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COINAGE. Life, well spent. Presented by GEICO. Babies can be expensive. From hospital fees to the necessary gears. Some of the charges may surprised you. Total cost for having a baby in the hospital can come out to $18,329. That fee's includes the labor and delivery process, prenatal, and postpartum care. If for some reason mom would need a caesarean, that price jumps to $27,866. Unfortunately not all women are able to can see the baby the traditional way, but there are other options. It doesn't come cheap though, expect to spent about $15,000 to freeze and stored eggs. A cycle of thawing eggs will run a little over $5,000. An ART cycle, which is the technology used to make a pregnancy happen can cost nearly $15,000. That cycle includes fertility medication and virtual fertilization and possibly surrogacy. After having that little miracle, the bills don't stop there. Raising a child in it's first two years of life is Also pricey. The USDA estimates that new parents can spend at least $12,000 per year for the first two years of life. Having a baby can be a big and scary step. Plan ahead and don't let finances scare you off. [SOUND] Coinage. Life, well spent. Presented by GEICO.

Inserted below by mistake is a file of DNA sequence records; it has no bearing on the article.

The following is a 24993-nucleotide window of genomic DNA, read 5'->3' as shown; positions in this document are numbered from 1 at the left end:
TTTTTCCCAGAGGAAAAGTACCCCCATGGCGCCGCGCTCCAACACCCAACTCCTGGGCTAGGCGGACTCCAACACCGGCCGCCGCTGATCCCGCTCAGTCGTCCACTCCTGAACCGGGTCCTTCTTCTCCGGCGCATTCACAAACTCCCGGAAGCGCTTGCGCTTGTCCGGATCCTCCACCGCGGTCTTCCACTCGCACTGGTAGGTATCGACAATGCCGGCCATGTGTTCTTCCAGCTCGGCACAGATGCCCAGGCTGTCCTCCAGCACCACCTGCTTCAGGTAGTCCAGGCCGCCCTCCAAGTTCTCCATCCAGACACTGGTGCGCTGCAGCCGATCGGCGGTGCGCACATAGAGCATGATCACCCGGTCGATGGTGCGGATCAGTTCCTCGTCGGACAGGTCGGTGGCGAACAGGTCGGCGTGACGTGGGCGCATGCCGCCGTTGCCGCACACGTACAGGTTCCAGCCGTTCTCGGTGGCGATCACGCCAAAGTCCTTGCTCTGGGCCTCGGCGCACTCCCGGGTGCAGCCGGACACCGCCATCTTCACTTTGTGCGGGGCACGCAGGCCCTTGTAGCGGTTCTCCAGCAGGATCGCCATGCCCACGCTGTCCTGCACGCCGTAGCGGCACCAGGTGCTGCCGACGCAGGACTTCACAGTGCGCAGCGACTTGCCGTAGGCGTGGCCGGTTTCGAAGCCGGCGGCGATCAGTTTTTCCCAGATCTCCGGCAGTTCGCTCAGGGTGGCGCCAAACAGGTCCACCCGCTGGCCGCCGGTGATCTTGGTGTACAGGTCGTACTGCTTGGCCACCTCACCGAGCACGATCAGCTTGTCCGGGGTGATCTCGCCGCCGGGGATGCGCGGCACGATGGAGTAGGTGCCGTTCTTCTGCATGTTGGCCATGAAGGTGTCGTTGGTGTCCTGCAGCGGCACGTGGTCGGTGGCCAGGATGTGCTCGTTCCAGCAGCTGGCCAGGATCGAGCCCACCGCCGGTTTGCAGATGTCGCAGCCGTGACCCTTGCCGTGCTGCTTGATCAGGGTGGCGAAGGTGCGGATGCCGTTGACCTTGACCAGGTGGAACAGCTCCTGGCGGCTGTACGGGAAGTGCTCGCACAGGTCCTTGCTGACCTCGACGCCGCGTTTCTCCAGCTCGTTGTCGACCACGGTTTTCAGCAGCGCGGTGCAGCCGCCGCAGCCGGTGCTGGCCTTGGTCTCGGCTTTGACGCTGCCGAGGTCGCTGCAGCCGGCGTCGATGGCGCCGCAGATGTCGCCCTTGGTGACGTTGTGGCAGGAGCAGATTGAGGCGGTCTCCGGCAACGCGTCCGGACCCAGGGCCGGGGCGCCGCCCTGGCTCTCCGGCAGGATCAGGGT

Program Offering Reduced Jail Sentences For Vasectomies And Birth Control Scrapped

But the judge still stands by his controversial measure.


Outrage and criticism has forced a Tennessee judge to rescind his offer to shorten the sentences of drug offenders if they voluntarily received vasectomies and other forms of birth control.

The measure, brought forth in May by White County Judge Sam Benningfield, was deemed unconstitutional by opponents, included the American Civil Liberties Union (ACLU), who said the choice was coercion on the government’s part.

“Offering a so-called ‘choice’ between jail time and coerced contraception or sterilization is unconstitutional,” ACLU-TN executive director Hedy Weinberg wrote in a statement. “Such a choice violates the fundamental constitutional right to reproductive autonomy and bodily integrity by interfering with the intimate decision of whether and when to have a child, imposing an intrusive medical procedure on individuals who are not in a position to reject it.”

Benningfield, who stresses that participation was voluntary, said he was forced to scrap the measure after the health department threatened to “pull its free services if action wasn’t taken,” according to CBS News.

“I did not change my mind,” Benningfield said. “The health department succumbed to the pressure and withdrew their offer of services. I had nothing to offer so rescinded the order. I bet they didn’t tell [you] that part.”

Benningfield maintains that he wanted to curb the number of babies born with Neonatal Abstinence Syndrome while ensuring mothers and fathers didn’t pass on addiction to their children. But many still look at the move as eugenics.

The ACLU applauded the decision to scrap the program.

“The judge’s order crossed a constitutional line,” the organization wrote in a statement. “And we are pleased that he rescinded it.”